Figure 8. Effect of N-glycan on the stability of intracellular Rspo1. (AD) HEK293T cells were transfected either with WT or N137Q Rspo1. After 24-h post-transfection, cells were labeled with azidohomoalanine and chased at the indicated time points in the presence or absence of MG132. Lysates were collected and conjugated with biotin via click chemistry reaction. Biotinylated proteins were then enriched with streptavidin-agarose and subjected to Western blot analysis using anti-Rspo1. After enhanced chemiluminescence (ECL) development, the same blot was stripped and reprobed with streptavidin-peroxidase for detection of total biotinylated proteins (Figures S1 and S2); (E) The densitometric values of Rspo1 were normalized to those of total biotinylated protein for comparison. The intensity of western blot for WT and N137Q Rspo1 at each time point was compared to the level of Rspo1 (100%) at the starting time (0 h). Error bars indicated the SD.
Figure 8. Effect of N-glycan on the stability of intracellular Rspo1. (AD) HEK293T cells were transfected either with WT or N137Q Rspo1. After 24-h post-transfection, cells were labeled with azidohomoalanine and chased at the indicated time points in the presence or absence of MG132. Lysates were collected and conjugated with biotin via click chemistry reaction. Biotinylated proteins were then enriched with streptavidin-agarose and subjected to Western blot analysis using anti-Rspo1. After enhanced chemiluminescence (ECL) development, the same blot was stripped and reprobed with streptavidin-peroxidase for detection of total biotinylated proteins (Figures S1 and S2); (E) The densitometric values of Rspo1 were normalized to those of total biotinylated protein for comparison. The intensity of western blot for WT and N137Q Rspo1 at each time point was compared to the level of Rspo1 (100%) at the starting time (0 h). Error bars indicated the SD.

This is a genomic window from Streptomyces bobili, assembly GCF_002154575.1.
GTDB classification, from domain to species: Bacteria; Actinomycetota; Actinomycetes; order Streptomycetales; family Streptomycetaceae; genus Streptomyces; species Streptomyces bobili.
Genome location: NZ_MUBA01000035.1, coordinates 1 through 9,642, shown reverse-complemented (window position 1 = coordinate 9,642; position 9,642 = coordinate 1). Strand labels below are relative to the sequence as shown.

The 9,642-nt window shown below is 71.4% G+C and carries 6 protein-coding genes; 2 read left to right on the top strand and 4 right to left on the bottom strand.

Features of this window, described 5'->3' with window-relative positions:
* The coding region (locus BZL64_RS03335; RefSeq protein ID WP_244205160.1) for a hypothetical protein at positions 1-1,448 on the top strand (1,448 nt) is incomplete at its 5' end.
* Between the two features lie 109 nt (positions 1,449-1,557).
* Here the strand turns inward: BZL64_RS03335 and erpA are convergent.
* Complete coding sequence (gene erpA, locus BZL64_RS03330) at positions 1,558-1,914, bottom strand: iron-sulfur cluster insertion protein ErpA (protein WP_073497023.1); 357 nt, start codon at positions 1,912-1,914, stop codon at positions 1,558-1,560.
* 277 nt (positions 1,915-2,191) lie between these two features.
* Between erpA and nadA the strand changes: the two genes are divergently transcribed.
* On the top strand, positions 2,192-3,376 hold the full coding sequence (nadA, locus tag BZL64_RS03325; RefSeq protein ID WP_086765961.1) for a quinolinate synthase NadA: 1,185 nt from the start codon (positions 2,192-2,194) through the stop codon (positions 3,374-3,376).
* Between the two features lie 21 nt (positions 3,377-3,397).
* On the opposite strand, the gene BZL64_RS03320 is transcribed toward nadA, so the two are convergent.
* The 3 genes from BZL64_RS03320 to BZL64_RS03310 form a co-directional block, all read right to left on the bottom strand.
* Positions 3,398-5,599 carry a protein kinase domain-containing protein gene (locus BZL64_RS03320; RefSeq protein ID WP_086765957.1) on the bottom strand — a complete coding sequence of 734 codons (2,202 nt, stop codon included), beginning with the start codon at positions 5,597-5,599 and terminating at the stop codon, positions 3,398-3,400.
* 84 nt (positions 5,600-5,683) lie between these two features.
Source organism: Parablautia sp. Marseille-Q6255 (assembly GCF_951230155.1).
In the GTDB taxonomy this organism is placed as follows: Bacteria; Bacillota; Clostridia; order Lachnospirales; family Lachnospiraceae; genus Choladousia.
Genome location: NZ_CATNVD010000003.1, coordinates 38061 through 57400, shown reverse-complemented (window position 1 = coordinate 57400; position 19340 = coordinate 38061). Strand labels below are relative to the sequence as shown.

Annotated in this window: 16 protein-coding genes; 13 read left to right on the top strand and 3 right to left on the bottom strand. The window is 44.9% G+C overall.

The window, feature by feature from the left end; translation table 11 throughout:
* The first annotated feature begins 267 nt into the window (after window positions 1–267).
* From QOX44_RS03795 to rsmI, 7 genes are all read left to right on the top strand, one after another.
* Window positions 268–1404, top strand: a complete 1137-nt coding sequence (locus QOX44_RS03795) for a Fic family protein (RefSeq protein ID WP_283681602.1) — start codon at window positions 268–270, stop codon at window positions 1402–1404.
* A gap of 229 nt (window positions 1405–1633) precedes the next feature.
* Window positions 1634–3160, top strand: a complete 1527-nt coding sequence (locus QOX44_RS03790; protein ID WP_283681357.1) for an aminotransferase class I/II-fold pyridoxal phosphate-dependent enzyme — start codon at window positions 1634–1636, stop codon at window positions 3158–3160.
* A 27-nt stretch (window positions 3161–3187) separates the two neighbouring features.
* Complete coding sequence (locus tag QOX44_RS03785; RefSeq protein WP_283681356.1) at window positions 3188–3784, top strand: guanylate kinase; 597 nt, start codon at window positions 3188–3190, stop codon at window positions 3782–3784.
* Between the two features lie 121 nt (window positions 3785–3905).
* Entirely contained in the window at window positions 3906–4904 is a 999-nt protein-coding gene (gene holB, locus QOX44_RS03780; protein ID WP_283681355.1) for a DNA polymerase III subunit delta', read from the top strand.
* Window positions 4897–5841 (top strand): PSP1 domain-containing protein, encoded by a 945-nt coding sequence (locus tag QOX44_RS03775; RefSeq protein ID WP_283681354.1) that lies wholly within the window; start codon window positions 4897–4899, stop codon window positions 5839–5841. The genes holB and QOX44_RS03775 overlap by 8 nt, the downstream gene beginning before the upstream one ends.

Ijms 17 00937 g008
Figure 9. Effect of N-glycan on the stability of secreted Rspo1, 2 and 3. (A,C,E) Conditioned media containing WT Rspos and their variants were incubated at 37 °C for the indicated time points prior to Western blot analysis; (B,D,F) Quantification of the intensity for WT Rspos and their variants at each time point was compared to the level of Rspo (100%) at the starting time (0 h). Error bars indicated the SD.